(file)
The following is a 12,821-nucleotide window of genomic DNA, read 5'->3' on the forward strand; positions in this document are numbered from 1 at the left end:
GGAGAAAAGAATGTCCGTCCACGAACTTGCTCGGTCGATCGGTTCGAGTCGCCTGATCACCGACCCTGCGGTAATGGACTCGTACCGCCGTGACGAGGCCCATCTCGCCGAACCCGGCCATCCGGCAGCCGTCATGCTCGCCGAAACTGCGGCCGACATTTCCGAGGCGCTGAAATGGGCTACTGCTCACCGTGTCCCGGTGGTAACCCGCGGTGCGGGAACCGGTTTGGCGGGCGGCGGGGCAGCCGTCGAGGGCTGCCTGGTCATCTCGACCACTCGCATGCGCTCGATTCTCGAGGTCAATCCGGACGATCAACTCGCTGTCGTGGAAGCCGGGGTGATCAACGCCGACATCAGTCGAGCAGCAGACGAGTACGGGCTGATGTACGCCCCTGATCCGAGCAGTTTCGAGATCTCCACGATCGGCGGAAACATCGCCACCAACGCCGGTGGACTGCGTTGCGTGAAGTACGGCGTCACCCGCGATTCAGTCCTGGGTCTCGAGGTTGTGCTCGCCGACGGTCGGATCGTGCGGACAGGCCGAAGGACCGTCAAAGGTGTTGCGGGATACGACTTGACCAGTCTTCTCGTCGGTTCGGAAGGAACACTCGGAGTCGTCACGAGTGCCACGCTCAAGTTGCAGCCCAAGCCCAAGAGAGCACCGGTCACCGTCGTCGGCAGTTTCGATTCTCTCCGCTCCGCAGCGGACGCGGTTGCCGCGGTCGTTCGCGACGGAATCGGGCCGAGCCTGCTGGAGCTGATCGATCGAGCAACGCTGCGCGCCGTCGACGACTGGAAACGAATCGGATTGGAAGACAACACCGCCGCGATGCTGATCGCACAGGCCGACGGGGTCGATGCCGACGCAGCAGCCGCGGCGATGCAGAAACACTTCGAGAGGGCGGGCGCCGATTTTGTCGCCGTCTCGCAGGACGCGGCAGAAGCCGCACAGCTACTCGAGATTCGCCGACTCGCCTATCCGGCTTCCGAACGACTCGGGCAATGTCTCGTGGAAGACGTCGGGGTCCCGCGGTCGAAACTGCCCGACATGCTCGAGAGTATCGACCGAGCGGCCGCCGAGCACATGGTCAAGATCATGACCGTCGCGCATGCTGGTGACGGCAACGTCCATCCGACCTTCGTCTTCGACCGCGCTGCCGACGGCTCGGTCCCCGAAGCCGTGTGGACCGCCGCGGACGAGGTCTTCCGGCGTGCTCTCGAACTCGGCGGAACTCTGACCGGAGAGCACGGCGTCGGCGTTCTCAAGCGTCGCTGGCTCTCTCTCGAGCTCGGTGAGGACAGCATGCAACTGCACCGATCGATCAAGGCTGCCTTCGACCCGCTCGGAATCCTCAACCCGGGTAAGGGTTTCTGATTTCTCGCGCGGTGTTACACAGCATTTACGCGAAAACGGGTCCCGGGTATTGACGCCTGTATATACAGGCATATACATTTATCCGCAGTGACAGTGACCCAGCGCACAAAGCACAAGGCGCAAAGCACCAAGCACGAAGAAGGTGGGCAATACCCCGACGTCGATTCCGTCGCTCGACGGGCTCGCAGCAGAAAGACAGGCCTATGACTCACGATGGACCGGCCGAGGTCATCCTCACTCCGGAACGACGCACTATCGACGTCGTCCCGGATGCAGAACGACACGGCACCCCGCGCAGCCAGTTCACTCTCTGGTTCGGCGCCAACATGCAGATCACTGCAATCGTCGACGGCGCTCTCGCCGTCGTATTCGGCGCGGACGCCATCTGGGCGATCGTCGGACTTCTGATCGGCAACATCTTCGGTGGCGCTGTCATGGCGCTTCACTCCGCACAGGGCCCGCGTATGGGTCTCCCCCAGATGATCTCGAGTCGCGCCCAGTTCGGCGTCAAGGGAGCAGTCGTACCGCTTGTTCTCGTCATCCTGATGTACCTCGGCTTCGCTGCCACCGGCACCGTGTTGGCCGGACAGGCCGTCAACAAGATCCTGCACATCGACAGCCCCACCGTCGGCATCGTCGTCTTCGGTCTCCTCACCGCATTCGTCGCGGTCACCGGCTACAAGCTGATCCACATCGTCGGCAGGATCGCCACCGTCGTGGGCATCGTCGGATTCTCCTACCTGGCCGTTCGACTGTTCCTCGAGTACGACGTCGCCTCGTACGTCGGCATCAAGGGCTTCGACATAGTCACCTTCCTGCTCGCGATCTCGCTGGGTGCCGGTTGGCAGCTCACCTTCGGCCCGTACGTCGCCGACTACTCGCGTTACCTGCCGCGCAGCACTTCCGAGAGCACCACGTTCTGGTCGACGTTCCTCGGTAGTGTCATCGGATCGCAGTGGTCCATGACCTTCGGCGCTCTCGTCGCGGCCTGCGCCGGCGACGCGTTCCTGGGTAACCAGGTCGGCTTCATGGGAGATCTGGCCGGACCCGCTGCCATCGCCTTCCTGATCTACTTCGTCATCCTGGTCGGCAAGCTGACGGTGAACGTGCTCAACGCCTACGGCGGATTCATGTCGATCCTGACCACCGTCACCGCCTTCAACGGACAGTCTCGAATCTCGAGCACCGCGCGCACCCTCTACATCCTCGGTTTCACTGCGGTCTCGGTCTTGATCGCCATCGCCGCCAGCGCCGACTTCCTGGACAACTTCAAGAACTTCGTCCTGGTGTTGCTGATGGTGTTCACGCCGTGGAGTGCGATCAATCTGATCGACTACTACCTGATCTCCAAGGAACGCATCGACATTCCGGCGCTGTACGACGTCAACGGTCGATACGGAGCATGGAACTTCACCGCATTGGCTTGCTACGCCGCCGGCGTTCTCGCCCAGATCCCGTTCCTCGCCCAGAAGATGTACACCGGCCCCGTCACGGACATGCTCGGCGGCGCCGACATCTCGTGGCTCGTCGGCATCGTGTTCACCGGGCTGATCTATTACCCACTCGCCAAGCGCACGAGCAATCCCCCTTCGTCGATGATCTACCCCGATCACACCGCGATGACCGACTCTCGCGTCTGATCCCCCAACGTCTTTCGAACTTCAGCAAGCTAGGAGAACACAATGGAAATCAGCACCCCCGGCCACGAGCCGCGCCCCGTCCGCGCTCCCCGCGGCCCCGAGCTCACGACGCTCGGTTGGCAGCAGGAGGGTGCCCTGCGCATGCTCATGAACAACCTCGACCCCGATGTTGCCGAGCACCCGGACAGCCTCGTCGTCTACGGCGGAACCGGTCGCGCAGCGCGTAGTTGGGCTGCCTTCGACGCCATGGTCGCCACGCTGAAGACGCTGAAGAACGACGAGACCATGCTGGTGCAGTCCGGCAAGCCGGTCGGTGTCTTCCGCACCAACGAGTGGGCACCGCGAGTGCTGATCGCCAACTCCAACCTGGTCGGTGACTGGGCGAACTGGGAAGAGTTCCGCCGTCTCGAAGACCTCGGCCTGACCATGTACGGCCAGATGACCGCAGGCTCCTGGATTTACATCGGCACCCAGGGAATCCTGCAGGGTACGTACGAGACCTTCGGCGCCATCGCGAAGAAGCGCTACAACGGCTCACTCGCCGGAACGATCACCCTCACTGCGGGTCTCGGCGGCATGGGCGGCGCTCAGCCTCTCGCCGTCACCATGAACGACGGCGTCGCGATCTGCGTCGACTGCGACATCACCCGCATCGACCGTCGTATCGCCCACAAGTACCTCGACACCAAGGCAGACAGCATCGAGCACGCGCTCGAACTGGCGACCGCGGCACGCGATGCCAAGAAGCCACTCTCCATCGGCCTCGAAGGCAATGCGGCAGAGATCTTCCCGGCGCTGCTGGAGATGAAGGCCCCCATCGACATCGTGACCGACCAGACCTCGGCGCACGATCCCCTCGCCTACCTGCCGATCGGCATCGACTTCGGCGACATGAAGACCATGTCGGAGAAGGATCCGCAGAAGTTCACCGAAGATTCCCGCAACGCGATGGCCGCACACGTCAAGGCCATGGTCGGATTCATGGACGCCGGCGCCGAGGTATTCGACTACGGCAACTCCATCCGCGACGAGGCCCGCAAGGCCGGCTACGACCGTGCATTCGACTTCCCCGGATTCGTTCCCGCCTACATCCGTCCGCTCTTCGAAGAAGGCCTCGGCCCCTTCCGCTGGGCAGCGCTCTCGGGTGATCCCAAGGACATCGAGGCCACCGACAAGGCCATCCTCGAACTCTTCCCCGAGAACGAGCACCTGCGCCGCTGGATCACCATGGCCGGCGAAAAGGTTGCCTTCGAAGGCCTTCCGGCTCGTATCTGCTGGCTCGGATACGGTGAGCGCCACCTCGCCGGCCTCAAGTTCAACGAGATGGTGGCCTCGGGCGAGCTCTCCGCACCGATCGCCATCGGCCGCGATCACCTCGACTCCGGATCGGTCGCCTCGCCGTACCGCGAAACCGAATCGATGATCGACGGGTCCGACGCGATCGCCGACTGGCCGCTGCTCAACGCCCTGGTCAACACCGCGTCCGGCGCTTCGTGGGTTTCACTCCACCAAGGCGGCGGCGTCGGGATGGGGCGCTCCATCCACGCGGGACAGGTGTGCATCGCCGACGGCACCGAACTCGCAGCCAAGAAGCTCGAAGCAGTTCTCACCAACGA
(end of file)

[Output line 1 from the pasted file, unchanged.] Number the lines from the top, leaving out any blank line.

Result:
The following is a 12,821-nucleotide window of genomic DNA, read 5'->3' on the forward strand; positions in this document are numbered from 1 at the left end: